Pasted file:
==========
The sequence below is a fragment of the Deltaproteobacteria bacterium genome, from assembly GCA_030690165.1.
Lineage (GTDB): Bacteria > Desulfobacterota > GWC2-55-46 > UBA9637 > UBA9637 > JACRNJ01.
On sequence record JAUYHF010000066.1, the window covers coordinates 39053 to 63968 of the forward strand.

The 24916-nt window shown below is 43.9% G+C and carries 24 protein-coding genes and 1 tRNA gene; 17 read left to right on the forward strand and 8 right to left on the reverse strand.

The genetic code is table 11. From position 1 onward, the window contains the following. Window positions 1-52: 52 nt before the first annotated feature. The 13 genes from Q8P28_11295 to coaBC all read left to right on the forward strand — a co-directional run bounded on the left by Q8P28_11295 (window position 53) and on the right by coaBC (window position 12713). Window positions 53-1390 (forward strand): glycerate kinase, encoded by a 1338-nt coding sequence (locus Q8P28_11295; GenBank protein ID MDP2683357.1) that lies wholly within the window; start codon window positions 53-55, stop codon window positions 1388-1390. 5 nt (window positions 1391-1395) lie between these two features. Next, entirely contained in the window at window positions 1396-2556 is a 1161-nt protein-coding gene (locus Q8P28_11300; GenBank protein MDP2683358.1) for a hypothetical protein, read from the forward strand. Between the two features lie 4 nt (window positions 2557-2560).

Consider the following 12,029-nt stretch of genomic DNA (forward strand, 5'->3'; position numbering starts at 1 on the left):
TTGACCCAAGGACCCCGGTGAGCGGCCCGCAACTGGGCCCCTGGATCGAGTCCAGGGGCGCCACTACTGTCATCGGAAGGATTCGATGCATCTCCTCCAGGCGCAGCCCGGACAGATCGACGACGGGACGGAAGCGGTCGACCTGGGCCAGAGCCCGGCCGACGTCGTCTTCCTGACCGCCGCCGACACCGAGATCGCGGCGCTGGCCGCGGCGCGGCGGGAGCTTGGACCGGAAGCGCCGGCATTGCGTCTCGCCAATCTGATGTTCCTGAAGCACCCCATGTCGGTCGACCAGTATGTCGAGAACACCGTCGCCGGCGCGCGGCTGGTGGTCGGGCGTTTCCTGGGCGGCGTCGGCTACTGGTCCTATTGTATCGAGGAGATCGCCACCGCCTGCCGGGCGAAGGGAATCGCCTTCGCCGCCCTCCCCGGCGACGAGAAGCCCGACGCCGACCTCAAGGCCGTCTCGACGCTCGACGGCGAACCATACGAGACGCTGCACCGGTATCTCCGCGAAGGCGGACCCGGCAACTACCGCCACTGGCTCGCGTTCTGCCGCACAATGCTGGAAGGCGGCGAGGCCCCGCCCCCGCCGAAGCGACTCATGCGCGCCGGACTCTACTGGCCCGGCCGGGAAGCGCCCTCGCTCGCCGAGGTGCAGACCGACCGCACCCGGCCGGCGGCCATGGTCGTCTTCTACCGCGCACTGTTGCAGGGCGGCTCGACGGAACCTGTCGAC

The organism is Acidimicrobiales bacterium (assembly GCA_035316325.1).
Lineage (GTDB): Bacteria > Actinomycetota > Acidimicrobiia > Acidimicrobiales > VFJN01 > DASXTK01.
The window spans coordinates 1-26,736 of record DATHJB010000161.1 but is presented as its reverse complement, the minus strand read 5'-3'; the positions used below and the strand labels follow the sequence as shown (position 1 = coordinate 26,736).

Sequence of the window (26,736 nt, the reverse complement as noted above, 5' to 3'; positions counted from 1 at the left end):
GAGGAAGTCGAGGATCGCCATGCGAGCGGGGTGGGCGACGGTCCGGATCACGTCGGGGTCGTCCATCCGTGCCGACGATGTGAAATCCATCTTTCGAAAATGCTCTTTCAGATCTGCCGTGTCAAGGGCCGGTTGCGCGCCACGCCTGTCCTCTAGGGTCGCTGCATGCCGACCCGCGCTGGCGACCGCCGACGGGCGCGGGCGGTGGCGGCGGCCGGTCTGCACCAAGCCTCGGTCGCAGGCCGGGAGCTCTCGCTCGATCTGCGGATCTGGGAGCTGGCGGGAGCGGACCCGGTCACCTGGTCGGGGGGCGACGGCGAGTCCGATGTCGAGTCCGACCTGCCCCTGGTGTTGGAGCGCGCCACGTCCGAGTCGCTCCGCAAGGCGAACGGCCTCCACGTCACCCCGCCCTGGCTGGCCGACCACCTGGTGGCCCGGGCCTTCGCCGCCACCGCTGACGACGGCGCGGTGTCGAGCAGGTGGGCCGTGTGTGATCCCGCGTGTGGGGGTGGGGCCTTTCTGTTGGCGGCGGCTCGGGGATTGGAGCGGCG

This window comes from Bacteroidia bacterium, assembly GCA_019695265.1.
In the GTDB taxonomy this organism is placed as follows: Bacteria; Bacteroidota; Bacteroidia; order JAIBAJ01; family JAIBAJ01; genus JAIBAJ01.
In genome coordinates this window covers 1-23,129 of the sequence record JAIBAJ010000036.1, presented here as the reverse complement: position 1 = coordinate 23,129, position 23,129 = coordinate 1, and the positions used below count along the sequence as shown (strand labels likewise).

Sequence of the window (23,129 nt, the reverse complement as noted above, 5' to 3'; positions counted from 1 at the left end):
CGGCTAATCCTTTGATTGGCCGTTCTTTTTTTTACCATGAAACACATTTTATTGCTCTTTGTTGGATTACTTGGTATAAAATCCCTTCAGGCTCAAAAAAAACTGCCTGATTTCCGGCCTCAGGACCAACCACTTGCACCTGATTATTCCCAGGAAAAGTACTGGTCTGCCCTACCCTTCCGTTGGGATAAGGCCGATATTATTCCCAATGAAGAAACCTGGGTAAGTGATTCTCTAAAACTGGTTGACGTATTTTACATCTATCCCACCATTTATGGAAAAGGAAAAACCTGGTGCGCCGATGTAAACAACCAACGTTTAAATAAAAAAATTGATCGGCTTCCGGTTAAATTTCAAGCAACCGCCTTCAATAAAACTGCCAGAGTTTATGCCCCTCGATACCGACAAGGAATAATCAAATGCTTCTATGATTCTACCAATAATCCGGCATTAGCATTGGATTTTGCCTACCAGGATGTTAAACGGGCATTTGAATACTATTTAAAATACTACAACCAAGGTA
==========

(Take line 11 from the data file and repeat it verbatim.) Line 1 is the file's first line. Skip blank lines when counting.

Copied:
Sequence of the window (26,736 nt, the reverse complement as noted above, 5' to 3'; positions counted from 1 at the left end):